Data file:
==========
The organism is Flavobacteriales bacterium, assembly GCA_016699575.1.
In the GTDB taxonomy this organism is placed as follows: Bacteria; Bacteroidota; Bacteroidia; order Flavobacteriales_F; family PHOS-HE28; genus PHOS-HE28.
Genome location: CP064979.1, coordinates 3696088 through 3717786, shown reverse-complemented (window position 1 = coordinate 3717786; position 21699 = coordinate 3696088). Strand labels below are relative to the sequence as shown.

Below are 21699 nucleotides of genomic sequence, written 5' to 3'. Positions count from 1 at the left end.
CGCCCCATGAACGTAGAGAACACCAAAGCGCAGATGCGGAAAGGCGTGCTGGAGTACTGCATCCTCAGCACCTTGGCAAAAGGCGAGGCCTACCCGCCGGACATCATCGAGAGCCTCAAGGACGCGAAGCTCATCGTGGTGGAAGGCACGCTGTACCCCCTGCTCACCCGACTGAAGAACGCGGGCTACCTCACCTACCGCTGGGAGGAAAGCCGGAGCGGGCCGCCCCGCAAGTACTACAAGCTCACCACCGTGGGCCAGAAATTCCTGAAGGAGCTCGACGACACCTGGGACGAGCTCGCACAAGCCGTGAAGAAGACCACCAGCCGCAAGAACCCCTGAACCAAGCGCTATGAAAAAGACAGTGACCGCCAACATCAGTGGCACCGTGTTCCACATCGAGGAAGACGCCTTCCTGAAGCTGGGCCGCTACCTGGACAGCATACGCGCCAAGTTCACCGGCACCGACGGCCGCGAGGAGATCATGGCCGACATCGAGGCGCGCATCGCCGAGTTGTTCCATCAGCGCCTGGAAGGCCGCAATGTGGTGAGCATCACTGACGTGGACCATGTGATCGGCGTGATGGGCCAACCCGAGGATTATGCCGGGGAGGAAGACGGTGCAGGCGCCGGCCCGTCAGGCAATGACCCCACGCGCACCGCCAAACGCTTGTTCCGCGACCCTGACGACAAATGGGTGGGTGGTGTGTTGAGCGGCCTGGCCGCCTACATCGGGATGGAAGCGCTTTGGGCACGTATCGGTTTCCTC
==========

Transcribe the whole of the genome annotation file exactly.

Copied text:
The organism is Flavobacteriales bacterium, assembly GCA_016699575.1.
In the GTDB taxonomy this organism is placed as follows: Bacteria; Bacteroidota; Bacteroidia; order Flavobacteriales_F; family PHOS-HE28; genus PHOS-HE28.
Genome location: CP064979.1, coordinates 3696088 through 3717786, shown reverse-complemented (window position 1 = coordinate 3717786; position 21699 = coordinate 3696088). Strand labels below are relative to the sequence as shown.

Below are 21699 nucleotides of genomic sequence, written 5' to 3'. Positions count from 1 at the left end.
CGCCCCATGAACGTAGAGAACACCAAAGCGCAGATGCGGAAAGGCGTGCTGGAGTACTGCATCCTCAGCACCTTGGCAAAAGGCGAGGCCTACCCGCCGGACATCATCGAGAGCCTCAAGGACGCGAAGCTCATCGTGGTGGAAGGCACGCTGTACCCCCTGCTCACCCGACTGAAGAACGCGGGCTACCTCACCTACCGCTGGGAGGAAAGCCGGAGCGGGCCGCCCCGCAAGTACTACAAGCTCACCACCGTGGGCCAGAAATTCCTGAAGGAGCTCGACGACACCTGGGACGAGCTCGCACAAGCCGTGAAGAAGACCACCAGCCGCAAGAACCCCTGAACCAAGCGCTATGAAAAAGACAGTGACCGCCAACATCAGTGGCACCGTGTTCCACATCGAGGAAGACGCCTTCCTGAAGCTGGGCCGCTACCTGGACAGCATACGCGCCAAGTTCACCGGCACCGACGGCCGCGAGGAGATCATGGCCGACATCGAGGCGCGCATCGCCGAGTTGTTCCATCAGCGCCTGGAAGGCCGCAATGTGGTGAGCATCACTGACGTGGACCATGTGATCGGCGTGATGGGCCAACCCGAGGATTATGCCGGGGAGGAAGACGGTGCAGGCGCCGGCCCGTCAGGCAATGACCCCACGCGCACCGCCAAACGCTTGTTCCGCGACCCTGACGACAAATGGGTGGGTGGTGTGTTGAGCGGCCTGGCCGCCTACATCGGGATGGAAGCGCTTTGGGCACGTATCGGTTTCCTC